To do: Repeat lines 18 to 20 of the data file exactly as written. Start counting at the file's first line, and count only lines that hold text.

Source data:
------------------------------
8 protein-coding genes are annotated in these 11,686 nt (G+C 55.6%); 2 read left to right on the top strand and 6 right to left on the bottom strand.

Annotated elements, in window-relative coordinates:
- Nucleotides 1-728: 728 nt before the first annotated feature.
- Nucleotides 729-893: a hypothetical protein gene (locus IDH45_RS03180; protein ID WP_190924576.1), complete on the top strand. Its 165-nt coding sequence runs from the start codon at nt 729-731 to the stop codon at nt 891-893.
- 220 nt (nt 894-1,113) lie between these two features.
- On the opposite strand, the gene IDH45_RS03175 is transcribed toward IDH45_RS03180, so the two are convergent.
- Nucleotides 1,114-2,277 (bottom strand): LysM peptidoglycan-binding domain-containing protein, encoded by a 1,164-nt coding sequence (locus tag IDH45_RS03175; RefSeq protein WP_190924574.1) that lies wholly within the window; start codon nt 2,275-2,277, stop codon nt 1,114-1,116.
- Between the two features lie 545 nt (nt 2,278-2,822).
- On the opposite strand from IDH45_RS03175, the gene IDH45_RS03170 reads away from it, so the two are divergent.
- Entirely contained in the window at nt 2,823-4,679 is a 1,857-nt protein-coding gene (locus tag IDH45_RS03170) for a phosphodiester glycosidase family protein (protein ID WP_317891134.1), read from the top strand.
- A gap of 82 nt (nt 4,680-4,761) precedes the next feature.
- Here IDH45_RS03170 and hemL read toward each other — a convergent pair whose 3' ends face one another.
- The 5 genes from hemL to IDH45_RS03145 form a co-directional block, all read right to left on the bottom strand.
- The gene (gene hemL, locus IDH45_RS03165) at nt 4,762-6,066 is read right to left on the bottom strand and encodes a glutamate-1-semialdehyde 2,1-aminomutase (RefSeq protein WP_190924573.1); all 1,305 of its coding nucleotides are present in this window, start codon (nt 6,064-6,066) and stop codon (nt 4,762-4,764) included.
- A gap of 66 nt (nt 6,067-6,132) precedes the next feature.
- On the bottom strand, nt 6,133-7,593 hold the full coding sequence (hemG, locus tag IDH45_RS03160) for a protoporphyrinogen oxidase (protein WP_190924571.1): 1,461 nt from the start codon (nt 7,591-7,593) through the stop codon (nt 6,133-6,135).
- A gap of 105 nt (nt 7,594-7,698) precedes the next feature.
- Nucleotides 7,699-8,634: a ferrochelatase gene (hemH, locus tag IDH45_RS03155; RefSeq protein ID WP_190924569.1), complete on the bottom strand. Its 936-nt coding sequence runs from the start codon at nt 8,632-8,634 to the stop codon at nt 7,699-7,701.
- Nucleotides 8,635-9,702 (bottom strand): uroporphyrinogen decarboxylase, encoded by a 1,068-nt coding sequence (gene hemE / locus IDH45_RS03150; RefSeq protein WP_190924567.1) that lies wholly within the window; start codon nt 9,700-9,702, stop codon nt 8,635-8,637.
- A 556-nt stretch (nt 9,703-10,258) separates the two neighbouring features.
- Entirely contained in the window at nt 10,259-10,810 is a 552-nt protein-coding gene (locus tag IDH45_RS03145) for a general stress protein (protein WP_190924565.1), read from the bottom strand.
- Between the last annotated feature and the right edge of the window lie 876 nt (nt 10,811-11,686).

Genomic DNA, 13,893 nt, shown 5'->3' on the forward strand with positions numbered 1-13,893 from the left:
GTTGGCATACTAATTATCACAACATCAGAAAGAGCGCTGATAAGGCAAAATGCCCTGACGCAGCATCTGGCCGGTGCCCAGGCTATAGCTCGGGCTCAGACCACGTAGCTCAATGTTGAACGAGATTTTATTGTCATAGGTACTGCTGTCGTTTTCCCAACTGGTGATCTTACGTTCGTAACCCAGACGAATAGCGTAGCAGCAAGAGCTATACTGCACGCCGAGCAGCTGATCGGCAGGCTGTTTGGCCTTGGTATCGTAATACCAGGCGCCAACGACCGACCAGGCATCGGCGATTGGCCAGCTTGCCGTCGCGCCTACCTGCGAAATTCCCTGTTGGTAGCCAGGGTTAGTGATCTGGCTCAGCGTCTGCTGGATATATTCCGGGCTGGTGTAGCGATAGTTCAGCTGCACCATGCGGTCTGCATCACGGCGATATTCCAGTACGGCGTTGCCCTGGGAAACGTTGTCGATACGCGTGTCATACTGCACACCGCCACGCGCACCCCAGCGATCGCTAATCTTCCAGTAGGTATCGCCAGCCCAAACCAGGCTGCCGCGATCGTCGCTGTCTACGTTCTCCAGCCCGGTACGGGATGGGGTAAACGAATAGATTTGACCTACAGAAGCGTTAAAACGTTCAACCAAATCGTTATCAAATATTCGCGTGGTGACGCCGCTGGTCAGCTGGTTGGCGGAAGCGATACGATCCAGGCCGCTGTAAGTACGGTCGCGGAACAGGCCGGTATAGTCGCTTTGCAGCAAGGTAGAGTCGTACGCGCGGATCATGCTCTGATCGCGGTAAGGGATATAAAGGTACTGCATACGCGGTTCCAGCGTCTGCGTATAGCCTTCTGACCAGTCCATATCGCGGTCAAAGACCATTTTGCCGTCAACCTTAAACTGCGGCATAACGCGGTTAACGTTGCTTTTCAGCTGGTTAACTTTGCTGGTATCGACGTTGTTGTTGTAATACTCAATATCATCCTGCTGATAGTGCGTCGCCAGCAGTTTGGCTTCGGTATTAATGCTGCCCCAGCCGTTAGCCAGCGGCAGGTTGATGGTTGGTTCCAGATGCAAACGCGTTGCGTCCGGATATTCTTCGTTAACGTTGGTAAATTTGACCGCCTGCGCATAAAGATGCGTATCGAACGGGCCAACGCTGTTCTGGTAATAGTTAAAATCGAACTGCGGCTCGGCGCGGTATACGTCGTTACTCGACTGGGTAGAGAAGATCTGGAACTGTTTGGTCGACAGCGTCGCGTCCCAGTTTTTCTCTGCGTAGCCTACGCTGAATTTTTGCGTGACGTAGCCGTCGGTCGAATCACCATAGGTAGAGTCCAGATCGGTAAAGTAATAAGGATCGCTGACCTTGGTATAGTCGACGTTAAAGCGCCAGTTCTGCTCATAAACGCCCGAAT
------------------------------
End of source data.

- Nucleotides 7,699-8,634: a ferrochelatase gene (hemH, locus tag IDH45_RS03155; RefSeq protein ID WP_190924569.1), complete on the bottom strand. Its 936-nt coding sequence runs from the start codon at nt 8,632-8,634 to the stop codon at nt 7,699-7,701.
- Nucleotides 8,635-9,702 (bottom strand): uroporphyrinogen decarboxylase, encoded by a 1,068-nt coding sequence (gene hemE / locus IDH45_RS03150; RefSeq protein WP_190924567.1) that lies wholly within the window; start codon nt 9,700-9,702, stop codon nt 8,635-8,637.
- A 556-nt stretch (nt 9,703-10,258) separates the two neighbouring features.